In this line the interpolation 28 Rf7+ Kh8 29 Rxd3 loses to 29…Qe1+, or 29 Bxd3 Qxa2!.

None of 27 Nh5+ Kh8 28 Nf6 Be6, nor 28 Nf7+ Nxf7 29 Rxf7 Bg4, nor 28 Kh1 Qc3 will suffice to generate enough play for the queen.

And other attempts also don’t quite work, viz 26 Nd4 Nfg6 27 Rf6 Qc3! 28 Kh1 Bg4, or 26 Rf4 Bd7.

**In Conclusion**

Black should have played 20…Qe7! when the envisaged 21 Nxc8? loses to 21…Qxg5! 22 Bxe6 Qxe3+. On 22 Kg2 he takes on d2. On 23 Kh1 Qxe6! wins.

21 Nxf7 is better. 21…Qxa3 and the best hope is 22 Nh6+ Kg7 23 h4, but even here 23…Ne5! seems to deny the sacrifice full validity.

*** * ***

The nature of our game is such that situations sometimes arise in which the possibilities border on the threshold of the calculable. Top players navigate through by calculation mixed with judgement, experience and intuition. And, as Tibor Karolyi once accurately observed in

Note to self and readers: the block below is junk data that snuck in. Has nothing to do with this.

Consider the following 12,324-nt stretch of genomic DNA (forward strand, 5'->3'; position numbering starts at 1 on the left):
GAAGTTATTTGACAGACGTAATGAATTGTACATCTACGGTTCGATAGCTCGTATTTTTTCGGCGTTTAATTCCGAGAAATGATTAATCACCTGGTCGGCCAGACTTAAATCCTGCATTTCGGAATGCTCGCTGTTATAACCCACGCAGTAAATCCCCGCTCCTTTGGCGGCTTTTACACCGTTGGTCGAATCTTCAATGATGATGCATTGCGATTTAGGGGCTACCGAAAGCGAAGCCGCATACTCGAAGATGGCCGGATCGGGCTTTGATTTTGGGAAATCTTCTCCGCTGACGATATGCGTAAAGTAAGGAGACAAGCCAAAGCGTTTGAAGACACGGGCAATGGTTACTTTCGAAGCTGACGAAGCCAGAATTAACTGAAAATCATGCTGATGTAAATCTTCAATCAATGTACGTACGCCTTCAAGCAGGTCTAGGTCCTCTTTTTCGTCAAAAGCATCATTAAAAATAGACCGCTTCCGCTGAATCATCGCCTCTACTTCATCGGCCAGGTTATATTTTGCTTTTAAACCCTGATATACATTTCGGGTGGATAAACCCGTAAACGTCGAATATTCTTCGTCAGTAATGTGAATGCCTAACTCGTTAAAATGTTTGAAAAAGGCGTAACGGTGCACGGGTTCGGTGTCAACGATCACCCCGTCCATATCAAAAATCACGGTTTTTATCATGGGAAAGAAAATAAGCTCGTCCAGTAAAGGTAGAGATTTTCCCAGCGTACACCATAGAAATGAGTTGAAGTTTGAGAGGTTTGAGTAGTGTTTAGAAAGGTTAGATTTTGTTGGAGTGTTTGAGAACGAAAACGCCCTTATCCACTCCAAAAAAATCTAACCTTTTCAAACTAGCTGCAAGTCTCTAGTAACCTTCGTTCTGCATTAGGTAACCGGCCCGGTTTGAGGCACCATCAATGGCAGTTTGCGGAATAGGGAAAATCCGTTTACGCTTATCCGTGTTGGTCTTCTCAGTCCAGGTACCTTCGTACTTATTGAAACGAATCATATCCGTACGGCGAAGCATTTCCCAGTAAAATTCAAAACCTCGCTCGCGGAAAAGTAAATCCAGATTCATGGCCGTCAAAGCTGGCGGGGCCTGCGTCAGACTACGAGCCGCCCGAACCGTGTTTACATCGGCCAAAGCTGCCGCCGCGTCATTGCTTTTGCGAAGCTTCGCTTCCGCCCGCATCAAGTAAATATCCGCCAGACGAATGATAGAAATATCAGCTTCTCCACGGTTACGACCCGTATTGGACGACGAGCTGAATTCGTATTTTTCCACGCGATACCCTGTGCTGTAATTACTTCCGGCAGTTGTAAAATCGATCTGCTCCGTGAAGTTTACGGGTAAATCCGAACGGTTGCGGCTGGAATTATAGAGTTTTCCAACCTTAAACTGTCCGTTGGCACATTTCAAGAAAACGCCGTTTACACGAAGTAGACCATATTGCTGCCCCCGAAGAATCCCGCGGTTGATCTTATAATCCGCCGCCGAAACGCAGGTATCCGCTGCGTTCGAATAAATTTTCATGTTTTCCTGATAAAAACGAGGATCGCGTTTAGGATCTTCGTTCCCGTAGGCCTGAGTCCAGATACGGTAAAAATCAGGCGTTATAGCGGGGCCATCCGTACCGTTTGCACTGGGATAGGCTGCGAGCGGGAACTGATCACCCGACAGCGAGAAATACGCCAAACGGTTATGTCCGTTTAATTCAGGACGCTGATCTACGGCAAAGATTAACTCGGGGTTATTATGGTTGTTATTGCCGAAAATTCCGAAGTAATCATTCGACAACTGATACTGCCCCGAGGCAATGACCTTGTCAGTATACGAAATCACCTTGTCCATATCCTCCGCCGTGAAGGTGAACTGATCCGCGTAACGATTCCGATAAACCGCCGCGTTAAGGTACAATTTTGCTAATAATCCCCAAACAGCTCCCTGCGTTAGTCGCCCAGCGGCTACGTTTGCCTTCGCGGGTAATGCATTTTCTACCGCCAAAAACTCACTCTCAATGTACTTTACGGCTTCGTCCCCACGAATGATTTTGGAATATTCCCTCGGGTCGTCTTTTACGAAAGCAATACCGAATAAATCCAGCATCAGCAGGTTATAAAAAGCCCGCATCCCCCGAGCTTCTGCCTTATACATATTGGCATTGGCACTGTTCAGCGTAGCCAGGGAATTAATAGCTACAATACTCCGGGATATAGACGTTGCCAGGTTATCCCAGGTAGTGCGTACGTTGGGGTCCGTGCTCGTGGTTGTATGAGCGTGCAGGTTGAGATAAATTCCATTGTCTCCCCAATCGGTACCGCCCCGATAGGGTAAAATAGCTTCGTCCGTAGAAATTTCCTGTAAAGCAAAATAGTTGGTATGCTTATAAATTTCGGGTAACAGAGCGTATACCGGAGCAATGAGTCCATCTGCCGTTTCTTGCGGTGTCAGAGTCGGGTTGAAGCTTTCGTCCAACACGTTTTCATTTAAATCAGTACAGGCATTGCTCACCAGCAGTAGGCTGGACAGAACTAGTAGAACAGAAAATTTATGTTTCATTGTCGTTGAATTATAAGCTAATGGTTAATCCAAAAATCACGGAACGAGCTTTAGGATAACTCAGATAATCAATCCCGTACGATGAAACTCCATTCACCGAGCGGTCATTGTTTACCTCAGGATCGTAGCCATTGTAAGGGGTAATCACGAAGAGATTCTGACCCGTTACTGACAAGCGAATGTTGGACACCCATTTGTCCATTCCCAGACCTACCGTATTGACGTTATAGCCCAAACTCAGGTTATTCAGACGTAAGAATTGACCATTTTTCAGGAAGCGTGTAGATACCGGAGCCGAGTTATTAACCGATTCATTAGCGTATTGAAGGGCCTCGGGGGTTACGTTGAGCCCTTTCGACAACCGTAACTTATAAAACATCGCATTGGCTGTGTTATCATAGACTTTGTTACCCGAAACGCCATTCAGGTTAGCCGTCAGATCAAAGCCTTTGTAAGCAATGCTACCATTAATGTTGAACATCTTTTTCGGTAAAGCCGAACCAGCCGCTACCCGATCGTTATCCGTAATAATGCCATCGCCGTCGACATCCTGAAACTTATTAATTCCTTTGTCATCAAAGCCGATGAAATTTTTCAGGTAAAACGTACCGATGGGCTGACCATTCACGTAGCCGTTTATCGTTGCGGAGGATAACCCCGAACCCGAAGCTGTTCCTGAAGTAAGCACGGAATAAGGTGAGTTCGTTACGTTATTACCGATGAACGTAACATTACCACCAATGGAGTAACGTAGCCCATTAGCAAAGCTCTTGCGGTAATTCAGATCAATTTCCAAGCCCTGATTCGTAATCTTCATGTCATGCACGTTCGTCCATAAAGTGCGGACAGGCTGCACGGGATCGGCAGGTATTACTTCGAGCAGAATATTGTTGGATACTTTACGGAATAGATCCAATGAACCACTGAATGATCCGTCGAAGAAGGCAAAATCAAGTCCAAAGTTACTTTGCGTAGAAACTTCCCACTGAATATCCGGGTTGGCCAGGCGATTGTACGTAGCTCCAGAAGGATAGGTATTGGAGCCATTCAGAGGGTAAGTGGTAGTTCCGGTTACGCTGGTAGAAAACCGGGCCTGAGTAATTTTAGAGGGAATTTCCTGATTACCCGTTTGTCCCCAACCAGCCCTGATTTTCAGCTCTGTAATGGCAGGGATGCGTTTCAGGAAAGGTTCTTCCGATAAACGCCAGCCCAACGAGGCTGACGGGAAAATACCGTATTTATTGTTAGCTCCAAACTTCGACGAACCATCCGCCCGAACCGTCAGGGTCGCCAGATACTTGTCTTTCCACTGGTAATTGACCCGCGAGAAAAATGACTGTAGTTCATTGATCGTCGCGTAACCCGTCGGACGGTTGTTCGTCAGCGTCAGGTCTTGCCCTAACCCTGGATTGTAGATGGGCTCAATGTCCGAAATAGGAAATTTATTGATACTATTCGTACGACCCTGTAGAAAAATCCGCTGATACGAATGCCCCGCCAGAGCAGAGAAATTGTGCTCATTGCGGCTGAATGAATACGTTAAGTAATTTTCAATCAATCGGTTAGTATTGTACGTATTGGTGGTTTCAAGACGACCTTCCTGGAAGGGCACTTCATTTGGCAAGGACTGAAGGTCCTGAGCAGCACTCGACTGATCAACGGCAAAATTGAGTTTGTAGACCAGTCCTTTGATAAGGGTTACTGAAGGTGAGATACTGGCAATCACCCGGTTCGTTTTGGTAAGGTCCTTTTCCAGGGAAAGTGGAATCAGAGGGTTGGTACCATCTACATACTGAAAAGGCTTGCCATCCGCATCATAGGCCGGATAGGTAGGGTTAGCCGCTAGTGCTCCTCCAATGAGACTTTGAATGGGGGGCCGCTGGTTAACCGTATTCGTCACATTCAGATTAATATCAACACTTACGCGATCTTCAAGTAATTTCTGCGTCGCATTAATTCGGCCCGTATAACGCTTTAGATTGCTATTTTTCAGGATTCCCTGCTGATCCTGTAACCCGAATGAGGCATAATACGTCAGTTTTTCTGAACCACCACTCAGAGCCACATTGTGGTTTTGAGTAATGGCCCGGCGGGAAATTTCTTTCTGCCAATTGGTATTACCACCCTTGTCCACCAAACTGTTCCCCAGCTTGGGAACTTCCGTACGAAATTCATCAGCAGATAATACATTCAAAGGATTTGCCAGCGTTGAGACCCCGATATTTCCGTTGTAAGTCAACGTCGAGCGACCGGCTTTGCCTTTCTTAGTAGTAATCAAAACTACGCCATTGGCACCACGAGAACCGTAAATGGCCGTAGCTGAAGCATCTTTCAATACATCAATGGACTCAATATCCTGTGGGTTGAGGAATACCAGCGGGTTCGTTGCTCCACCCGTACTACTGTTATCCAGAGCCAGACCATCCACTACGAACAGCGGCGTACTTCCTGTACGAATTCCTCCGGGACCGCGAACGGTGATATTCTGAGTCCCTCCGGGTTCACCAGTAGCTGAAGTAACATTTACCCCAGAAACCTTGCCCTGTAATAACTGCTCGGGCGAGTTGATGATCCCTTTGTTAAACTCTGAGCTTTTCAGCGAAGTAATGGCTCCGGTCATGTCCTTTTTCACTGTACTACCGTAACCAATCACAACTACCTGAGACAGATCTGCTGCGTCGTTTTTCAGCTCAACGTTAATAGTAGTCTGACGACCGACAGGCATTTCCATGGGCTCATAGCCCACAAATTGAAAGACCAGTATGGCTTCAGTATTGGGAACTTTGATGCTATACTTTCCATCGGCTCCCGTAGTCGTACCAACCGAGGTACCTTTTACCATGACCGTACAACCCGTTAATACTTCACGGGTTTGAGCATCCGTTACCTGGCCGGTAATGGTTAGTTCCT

Kingpin, ‘They are also lucky.’

The first detailed computer analysis I saw was in *Speelman’s Best Games*. I was struck by the inhuman and unpatterned variations in, for example, his 1975 game with Miles. And it was Speelman who commented in *The Independent* on complications in a game I played with Fressinet that it was ‘… a position for machines, not humans’. He also emailed me after our game from Gibraltar 1993 to say that after 1 e4 d5 2 Nc3 dxe4 3 Nxe4 Nc6 4 Bb5?! Qd5 5 Qe2 Bf5 6 Ng3 Qxg2? 7 Qe5 e6 8 Qxc7 Bc5

instead of my dreadful 9 Qf4? I could have established a clear plus by 9 Nxf5!. A computer had instructed him thus. At move nine.

Even with an IQ of 180, Dr Nunn observed how analysis with computers had revealed to him just how limited we are to patterned thinking. When commenting on the 19…Bh6!! of his win over Kuligowski from Wijk aan Zee, 1983 he noted that in complex positions one must look at every possible move, and Dvoretsky also observed that in very sharp positions one move may change everything.

When I gave Miles the queen he was ranked ninth in the world and had 54 minutes left on the clock to reach move 40 to my 16. Even he quite overlooked 21 Rd3!, 22 Nxf5! and 24 g4!!.